If a borrower fails to pay off the credit card within the introductory low-interest period, the interest rate could skyrocket—sometimes to insanely high interest rates (think: 25%).

Also, a credit card’s rate is variable. Not only could the interest rate jump up after the introductory period, but it also has the potential to change even more thereafter. Credit cards calculate their rates according to market rates.

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The Pros and Cons of Consolidating Credit Card Debt with a Personal Loan

Using a personal loan vs a balance transfer card involves consolidating your debt and paying off your debt in fixed installments. So, borrowers make equal payments towards the debt at a fixed rate for a fixed time until it is completely eliminated. And borrowers can’t add to their personal loan debt the way they could potentially add to their revolving credit card debt.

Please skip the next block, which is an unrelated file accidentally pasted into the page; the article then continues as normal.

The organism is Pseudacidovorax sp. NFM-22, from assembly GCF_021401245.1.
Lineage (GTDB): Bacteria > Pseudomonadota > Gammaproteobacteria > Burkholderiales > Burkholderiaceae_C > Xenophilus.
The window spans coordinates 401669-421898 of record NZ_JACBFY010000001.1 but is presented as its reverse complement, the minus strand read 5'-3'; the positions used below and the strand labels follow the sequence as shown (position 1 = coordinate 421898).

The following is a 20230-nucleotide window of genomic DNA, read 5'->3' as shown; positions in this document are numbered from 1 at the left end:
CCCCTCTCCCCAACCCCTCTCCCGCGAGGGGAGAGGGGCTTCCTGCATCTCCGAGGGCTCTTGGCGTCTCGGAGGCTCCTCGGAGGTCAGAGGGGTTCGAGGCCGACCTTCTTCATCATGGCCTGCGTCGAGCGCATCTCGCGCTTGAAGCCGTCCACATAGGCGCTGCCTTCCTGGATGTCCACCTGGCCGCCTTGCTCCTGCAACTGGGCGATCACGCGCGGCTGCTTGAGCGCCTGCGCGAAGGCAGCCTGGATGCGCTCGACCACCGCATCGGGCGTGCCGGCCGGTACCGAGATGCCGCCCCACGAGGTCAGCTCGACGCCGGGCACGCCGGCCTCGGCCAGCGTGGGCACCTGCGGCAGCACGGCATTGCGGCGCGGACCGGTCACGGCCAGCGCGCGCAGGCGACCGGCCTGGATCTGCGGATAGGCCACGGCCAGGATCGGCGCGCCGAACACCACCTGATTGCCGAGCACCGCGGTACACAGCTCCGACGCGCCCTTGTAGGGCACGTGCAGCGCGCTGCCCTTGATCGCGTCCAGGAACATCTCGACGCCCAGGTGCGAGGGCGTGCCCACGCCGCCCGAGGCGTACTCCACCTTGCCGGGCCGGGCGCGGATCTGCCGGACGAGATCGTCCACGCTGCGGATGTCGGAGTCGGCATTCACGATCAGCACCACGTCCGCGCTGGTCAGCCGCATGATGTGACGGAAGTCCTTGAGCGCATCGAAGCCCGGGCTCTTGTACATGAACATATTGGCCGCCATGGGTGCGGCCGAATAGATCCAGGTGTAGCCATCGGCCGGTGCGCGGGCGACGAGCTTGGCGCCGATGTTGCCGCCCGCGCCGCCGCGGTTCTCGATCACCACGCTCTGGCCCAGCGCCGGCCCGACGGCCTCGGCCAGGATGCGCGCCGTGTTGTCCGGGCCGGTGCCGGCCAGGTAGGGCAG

Some online lenders and FinTech companies, like SoFi, are shaking up traditional lending by offering straightforward personal loans that have no hidden fees.

A SoFi personal loan is not only free from origination fees, but has no prepayment penalty. A prepayment penalty could potentially inhibit the borrower from paying their loan down faster, by charging a fee to pay off the loan before the term ends or make extra payments.

In the event that a borrower loses their job, a borrower may qualify for SoFi’s Unemployment Protection Program, wherein loans may be eligible for a temporary forbearance. During forbearance, no payments are due (although interest still accrues), allowing the borrower to get back on track before payments resume.